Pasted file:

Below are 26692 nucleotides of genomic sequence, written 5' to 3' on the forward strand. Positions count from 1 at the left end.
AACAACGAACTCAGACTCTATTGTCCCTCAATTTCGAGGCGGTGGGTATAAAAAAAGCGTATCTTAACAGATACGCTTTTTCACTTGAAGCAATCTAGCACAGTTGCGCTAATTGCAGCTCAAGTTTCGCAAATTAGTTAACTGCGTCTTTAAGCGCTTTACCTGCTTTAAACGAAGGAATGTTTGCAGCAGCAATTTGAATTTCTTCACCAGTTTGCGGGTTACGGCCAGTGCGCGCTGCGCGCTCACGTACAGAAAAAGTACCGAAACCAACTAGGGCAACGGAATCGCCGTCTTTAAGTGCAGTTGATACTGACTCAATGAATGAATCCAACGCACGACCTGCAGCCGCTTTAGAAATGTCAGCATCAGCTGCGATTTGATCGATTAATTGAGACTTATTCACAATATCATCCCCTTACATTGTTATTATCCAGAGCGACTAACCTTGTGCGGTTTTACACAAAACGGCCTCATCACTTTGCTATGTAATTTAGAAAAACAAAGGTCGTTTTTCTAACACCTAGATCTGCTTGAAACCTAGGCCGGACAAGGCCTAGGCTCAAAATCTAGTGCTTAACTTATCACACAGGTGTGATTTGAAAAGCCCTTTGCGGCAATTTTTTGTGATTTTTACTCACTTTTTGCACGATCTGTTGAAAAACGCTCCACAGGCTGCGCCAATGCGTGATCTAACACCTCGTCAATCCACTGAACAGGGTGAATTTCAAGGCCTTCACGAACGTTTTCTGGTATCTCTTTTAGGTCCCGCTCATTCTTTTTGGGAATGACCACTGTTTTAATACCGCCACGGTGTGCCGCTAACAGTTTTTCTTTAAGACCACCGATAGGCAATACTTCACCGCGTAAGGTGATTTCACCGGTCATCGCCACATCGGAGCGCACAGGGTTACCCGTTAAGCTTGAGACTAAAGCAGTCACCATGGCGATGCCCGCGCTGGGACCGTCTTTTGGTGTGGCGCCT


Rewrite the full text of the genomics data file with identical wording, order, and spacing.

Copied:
Below are 26692 nucleotides of genomic sequence, written 5' to 3' on the forward strand. Positions count from 1 at the left end.
AACAACGAACTCAGACTCTATTGTCCCTCAATTTCGAGGCGGTGGGTATAAAAAAAGCGTATCTTAACAGATACGCTTTTTCACTTGAAGCAATCTAGCACAGTTGCGCTAATTGCAGCTCAAGTTTCGCAAATTAGTTAACTGCGTCTTTAAGCGCTTTACCTGCTTTAAACGAAGGAATGTTTGCAGCAGCAATTTGAATTTCTTCACCAGTTTGCGGGTTACGGCCAGTGCGCGCTGCGCGCTCACGTACAGAAAAAGTACCGAAACCAACTAGGGCAACGGAATCGCCGTCTTTAAGTGCAGTTGATACTGACTCAATGAATGAATCCAACGCACGACCTGCAGCCGCTTTAGAAATGTCAGCATCAGCTGCGATTTGATCGATTAATTGAGACTTATTCACAATATCATCCCCTTACATTGTTATTATCCAGAGCGACTAACCTTGTGCGGTTTTACACAAAACGGCCTCATCACTTTGCTATGTAATTTAGAAAAACAAAGGTCGTTTTTCTAACACCTAGATCTGCTTGAAACCTAGGCCGGACAAGGCCTAGGCTCAAAATCTAGTGCTTAACTTATCACACAGGTGTGATTTGAAAAGCCCTTTGCGGCAATTTTTTGTGATTTTTACTCACTTTTTGCACGATCTGTTGAAAAACGCTCCACAGGCTGCGCCAATGCGTGATCTAACACCTCGTCAATCCACTGAACAGGGTGAATTTCAAGGCCTTCACGAACGTTTTCTGGTATCTCTTTTAGGTCCCGCTCATTCTTTTTGGGAATGACCACTGTTTTAATACCGCCACGGTGTGCCGCTAACAGTTTTTCTTTAAGACCACCGATAGGCAATACTTCACCGCGTAAGGTGATTTCACCGGTCATCGCCACATCGGAGCGCACAGGGTTACCCGTTAAGCTTGAGACTAAAGCAGTCACCATGGCGATGCCCGCGCTGGGACCGTCTTTTGGTGTGGCGCCT